Technology Section Editor
Ever since Elon Musk bought the social media giant, Twitter, it has been an ongoing news story. From poison pills to kitchen sinks to mass layoffs to dissected algorithms and everything in between, the deal has been nothing short of a circus show. An entertaining circus show, but a circus show, nonetheless. It also happens to be a great business case study whichever light you decide to paint it in. For some, it is an example of a megalomaniac taking over a successful business and driving it into the ground. For others, it represents a successful businessman trying to right the ship for a lumbering, inefficient, and toxic workforce. Regardless of your view of the situation, another big chapter in the story unfolded recently.
In the past, blue checkmarks were used to indicate the legitimacy of an account under a well-known name. This was given to sports teams, governments, journalists, and most people with any “celebrity status”. It was viewed as a real badge of pride for it meant that, at the very least, your name was under some threat of being impersonated.
In November 2022, the Musk regime introduced a new initiative called Twitter Blue, opening checkmarks up for everyone. This feature is an opt-in, paid subscription that adds a blue checkmark to the payer’s account and offers access to some new features. The subscription is $8 per month (or $84 per year) and some of the added features include editing tweets, seeing less adds, longer 10,000 character limit tweets, prioritized ranking for conversations and searches, and other features that makes a superior use of the app, most especially for media personalities.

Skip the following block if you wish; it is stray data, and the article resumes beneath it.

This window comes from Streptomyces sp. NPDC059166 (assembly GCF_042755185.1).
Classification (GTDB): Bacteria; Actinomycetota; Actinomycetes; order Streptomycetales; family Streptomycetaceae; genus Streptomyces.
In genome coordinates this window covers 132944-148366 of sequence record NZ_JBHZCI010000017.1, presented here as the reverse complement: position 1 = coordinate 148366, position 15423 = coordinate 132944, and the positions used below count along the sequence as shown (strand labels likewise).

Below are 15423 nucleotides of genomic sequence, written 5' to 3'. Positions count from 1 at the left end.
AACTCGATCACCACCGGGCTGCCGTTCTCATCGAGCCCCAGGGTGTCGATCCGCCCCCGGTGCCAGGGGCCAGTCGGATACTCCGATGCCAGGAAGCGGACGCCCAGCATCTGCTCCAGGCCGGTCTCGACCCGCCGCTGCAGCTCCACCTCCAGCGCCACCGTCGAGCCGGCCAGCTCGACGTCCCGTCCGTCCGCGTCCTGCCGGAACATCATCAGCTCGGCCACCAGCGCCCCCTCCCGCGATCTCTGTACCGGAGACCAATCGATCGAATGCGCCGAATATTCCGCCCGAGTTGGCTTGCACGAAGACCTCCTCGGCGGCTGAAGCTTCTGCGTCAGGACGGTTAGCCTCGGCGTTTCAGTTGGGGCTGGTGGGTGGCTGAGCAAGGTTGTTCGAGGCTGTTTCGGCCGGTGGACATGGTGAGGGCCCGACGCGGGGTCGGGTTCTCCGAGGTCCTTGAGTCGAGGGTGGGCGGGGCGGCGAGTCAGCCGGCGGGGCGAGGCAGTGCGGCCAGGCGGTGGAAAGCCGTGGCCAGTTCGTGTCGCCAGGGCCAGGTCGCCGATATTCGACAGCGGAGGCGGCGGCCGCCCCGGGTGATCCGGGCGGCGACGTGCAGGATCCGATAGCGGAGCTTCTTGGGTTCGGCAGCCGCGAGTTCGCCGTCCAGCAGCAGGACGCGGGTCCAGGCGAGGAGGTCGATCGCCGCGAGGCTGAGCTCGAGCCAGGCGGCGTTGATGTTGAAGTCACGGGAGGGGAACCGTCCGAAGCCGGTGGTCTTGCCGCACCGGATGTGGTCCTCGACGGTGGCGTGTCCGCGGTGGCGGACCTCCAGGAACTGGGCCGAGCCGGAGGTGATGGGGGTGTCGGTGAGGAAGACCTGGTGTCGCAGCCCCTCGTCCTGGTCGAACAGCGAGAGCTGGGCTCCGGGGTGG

Musk has always threatened that those who already had blue checkmarks would lose them eventually unless they ante’ d up the money for the subscription. Some thought that day was going to be April 1st when Musk tweeted the news that legacy checkmarks would be all taken away, but it turned out to be an April Fool’s Day prank. However, finally, after long awaited anticipation, Twitter officially rid its site of legacy checkmarks on April 20th, 2023.
However, Twitter still has mechanisms in place for keeping impersonation in check, but only for organizations. With this change, Twitter replaced the “official” label with a gold checkmark on some designated business and non-profit organization accounts. This is to differentiate collective groups from individuals, remove the concern for impersonation, and allows it to better spread its brand by allowing individual accounts to be affiliated in an organized way. They also have added a similar “gray” checkmark for government and multilateral accounts.
There has been a fair share of criticism for the new model. The Verge’s T.C. Sottek called it “a toll booth designed to ignore people’s contributions to the platform except for the fact that they are all equally paying customers.” The New York Times’ Callie Holtermann and Lora Kelley suggest that some view the blue check mark as a “dreaded mark” or a “stinking badge”. But it is worth noting that Musk himself is confident in the changes he is making. In mid-April, right before the Legacy checkmark apocalypse, Musk suggested in a leaked memo that despite being in debt over $13 billion, Twitter is on the road to becoming profitable by Q2 of 2023.
Whether one thinks these changes will lead to positive results or the end of Twitter, it is undeniable that this episode will end up being an interesting case study for business leaders across all sectors. Current and future decision makers should follow this story with an open mind and try to take lessons from what was done right and, ultimately, wrong.
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